First Snowy Weekend of Fly Fishing in the Smoky Mountains

It was a cold autumn weekend here in the East Tennessee Smokies. We fished in blowing snow last Saturday and while it wasn’t bad by mid-winter standards, it was a little shocking for early November.

A light dusting of snow fell from the upper ends of Elkmont and Tremont all the way to the crest of the Smokies

Charity and I were both on the streams and focused our anglers on fishing with nymphs. We both saw a few fish looking up, but nymphing was the clear path to success. Both of us rigged our anglers with dropper rigs; mine with a Zelon Nymph and Pat’s Nymph and Charity used a Prince Nymph with a Pat’s Nymph. Both of us found the Pat’s Nymph to hook nearly all of the fish.

This week will have some beautiful weather. We’re expecting sunshine and 60’s all week long so the stream fishing should be excellent. The Clinch River is continuing its perfect float schedule so we may make it over there as well. Nymphs and streamers have been excellent on the Clinch and I even had some anglers pick up a few fish on dry flies as well last week. Midges and small black caddis are hatching all day long and we’re finding plenty of willing fish in slow currents along the bank.


  1. bobby sullivan says:

    I am going to the Caney Fork Tailwaters for a few days this week. Can you recommend flies to use???

    • Bobby,
      The Caney isn’t a river we fish very often, but there are a few patterns that should work for you. A zebra midge in #18-20 should produce as well as something along the order of a Beadhead Pheasant Tail Nymph in #16-18. Small soft hackles can work as well. Black Woolly Buggers in #10 are always a fail safe no matter where you go. Not the fly to start with, but can usually turn some fish if nothing else seems to work. Good Luck!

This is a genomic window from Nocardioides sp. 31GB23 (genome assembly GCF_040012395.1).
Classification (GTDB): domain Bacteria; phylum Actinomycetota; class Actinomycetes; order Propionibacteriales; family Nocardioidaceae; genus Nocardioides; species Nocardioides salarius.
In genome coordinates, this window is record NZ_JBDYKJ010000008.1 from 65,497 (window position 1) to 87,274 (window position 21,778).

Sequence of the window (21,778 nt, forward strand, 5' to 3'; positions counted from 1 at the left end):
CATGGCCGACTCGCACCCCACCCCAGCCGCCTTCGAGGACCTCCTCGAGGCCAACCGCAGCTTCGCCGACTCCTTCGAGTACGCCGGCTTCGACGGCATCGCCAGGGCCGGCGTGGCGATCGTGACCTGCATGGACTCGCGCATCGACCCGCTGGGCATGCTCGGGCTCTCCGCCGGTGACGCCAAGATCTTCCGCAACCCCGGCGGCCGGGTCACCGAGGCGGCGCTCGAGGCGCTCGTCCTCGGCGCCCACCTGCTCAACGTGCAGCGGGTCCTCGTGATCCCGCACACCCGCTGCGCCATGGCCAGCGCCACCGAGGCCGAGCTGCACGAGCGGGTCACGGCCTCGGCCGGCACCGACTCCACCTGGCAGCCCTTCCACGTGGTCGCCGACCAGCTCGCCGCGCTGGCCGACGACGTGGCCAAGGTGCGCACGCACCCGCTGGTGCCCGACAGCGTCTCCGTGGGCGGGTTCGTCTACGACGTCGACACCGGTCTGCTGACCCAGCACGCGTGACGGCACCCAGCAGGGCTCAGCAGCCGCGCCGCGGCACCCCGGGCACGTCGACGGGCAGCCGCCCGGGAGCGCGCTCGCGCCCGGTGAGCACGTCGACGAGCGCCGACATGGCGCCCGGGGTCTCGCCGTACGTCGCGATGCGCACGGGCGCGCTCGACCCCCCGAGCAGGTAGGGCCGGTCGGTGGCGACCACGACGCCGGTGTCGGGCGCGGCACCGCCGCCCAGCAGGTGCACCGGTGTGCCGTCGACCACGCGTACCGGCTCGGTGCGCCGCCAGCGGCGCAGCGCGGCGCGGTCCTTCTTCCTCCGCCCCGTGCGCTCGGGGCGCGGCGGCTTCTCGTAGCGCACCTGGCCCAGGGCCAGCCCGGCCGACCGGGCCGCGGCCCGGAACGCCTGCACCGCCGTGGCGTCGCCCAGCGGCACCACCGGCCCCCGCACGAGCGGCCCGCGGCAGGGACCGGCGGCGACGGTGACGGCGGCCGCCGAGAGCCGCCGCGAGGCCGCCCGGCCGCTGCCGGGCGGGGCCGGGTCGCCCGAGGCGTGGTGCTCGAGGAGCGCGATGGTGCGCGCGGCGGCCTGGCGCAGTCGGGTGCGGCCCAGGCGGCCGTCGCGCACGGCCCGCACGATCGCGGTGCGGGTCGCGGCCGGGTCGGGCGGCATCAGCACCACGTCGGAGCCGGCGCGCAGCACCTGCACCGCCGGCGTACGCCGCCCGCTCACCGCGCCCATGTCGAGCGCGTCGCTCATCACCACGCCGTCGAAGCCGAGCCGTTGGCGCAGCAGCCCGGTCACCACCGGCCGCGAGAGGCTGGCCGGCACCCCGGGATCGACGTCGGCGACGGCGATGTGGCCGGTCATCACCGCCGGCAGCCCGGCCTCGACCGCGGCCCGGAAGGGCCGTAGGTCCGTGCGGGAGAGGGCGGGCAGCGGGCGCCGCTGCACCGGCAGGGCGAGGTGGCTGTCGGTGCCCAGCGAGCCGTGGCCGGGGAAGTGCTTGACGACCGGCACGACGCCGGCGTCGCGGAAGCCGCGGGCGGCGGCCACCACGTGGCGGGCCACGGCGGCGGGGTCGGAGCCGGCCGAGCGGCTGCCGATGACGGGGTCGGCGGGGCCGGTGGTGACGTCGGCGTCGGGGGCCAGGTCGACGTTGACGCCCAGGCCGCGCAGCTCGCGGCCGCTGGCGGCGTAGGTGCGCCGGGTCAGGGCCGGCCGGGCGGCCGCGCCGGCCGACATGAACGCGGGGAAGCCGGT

2. Ian, will trout rise on warm afternoons for dry flies even in the dead of winter, or is that an exercise in futility? Just curious.

    Hope all is well with you and your family.


    • Hi Collin,
      It’s really about the water temperature. If the water temperature makes it over 45 you might have a shot with dry flies. Having said that, you’ll almost always do better with nymphs in the same setting. Shallow riffles or pockets that are about two feet deep are the best places to look for a trout to eat a dry fly in winter. Plus, with some experience on any stream you’ll likely find spots that will hold a riser about 90% of the time.

  3. Kevin Caiaccio says:

    What size nymphs are you currently using in the Smokies?

    • Hi Kevin!

      We’re using quite a range of sizes right now. On the large end we’re using #10-12 Prince Nymphs as usually keep them handy into March. The Pat Nymph is #12-14 and the Zelon Nymph is #14-16. I like to fish a dropper rig that combines two of those. Some days fish will be on the bigger fly and other days the smaller one.

  4. I’m glad I got a few Pat’s Nymphs in your Fly of the Month in 02-2010!!

    • John, That fly is really underestimated because it’s so unassuming. I’ve tied it at shows and can see the look of doubt in people’s eyes, but it is so good with wild fish. I think it’s a lot like an Adams; it has a generic color scheme and looks like whatever a fish has on its mind.